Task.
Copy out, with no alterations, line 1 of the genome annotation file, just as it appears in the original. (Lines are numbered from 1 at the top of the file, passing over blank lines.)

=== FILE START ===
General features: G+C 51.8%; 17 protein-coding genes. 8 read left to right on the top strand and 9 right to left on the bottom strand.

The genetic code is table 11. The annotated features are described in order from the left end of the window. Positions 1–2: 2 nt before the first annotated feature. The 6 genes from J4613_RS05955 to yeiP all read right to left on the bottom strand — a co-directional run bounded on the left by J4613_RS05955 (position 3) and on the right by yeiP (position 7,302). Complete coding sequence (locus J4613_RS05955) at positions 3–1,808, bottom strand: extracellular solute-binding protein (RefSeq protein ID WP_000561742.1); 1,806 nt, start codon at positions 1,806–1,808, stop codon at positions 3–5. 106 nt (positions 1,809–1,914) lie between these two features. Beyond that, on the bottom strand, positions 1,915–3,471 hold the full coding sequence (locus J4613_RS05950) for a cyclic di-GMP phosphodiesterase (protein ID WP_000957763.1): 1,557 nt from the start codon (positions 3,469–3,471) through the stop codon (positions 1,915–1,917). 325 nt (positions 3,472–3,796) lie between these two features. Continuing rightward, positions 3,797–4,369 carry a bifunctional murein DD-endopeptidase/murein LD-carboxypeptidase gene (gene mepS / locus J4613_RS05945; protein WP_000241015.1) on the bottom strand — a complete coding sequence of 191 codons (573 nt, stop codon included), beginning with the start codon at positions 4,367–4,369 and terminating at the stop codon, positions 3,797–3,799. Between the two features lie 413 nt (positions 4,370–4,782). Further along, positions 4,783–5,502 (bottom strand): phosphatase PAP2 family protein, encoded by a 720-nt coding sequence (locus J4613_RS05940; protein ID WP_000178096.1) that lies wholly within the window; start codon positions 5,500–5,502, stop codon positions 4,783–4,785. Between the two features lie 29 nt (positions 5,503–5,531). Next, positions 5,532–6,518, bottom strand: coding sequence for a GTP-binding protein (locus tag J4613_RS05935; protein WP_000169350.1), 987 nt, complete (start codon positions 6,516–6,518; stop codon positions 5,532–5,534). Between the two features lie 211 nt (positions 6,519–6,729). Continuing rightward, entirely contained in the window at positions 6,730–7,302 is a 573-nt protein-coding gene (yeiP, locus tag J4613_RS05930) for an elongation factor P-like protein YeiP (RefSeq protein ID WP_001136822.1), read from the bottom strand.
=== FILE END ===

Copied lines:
General features: G+C 51.8%; 17 protein-coding genes. 8 read left to right on the top strand and 9 right to left on the bottom strand.